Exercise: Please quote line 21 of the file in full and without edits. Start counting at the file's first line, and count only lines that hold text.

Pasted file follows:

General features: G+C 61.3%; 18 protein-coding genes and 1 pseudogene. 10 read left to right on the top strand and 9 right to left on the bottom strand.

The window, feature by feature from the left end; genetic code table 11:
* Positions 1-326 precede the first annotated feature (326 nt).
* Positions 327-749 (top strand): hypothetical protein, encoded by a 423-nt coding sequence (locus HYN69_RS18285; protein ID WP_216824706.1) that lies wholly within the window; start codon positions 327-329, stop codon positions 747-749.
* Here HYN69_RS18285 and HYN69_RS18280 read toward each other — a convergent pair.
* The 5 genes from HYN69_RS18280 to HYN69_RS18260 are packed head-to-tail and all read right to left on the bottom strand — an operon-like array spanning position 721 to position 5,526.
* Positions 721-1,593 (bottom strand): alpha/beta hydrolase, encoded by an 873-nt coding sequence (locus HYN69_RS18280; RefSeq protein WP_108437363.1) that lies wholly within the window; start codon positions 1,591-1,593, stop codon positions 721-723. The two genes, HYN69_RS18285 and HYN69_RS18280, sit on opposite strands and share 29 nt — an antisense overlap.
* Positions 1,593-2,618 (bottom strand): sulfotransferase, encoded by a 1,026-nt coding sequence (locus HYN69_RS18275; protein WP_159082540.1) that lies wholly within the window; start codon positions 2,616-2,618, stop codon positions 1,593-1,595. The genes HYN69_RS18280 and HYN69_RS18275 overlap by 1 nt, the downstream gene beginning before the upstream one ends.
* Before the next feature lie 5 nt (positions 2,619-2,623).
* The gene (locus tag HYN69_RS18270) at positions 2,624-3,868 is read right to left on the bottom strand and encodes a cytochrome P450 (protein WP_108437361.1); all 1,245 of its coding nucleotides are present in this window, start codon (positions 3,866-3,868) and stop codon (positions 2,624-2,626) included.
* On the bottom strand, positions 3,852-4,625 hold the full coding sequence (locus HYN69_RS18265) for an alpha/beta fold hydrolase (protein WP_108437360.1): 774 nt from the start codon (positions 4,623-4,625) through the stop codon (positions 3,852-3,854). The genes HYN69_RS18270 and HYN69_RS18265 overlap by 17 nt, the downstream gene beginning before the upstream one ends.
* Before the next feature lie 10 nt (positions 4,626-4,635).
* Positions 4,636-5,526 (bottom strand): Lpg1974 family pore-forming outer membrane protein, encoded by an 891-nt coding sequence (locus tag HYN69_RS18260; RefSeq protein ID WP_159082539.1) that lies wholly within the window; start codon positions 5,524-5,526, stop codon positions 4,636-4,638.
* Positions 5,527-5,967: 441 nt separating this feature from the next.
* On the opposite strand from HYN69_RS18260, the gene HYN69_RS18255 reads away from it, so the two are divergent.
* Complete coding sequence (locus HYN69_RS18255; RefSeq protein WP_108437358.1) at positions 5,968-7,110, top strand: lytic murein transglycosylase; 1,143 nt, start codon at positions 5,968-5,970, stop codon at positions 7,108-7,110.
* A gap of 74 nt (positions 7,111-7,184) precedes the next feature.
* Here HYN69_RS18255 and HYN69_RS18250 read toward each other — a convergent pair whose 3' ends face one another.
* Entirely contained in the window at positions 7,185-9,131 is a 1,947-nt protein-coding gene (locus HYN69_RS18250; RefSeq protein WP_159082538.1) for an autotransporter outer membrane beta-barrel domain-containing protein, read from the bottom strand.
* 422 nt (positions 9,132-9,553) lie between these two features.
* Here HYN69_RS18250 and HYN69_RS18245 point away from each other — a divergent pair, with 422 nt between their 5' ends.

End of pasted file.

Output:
* Here HYN69_RS18250 and HYN69_RS18245 point away from each other — a divergent pair, with 422 nt between their 5' ends.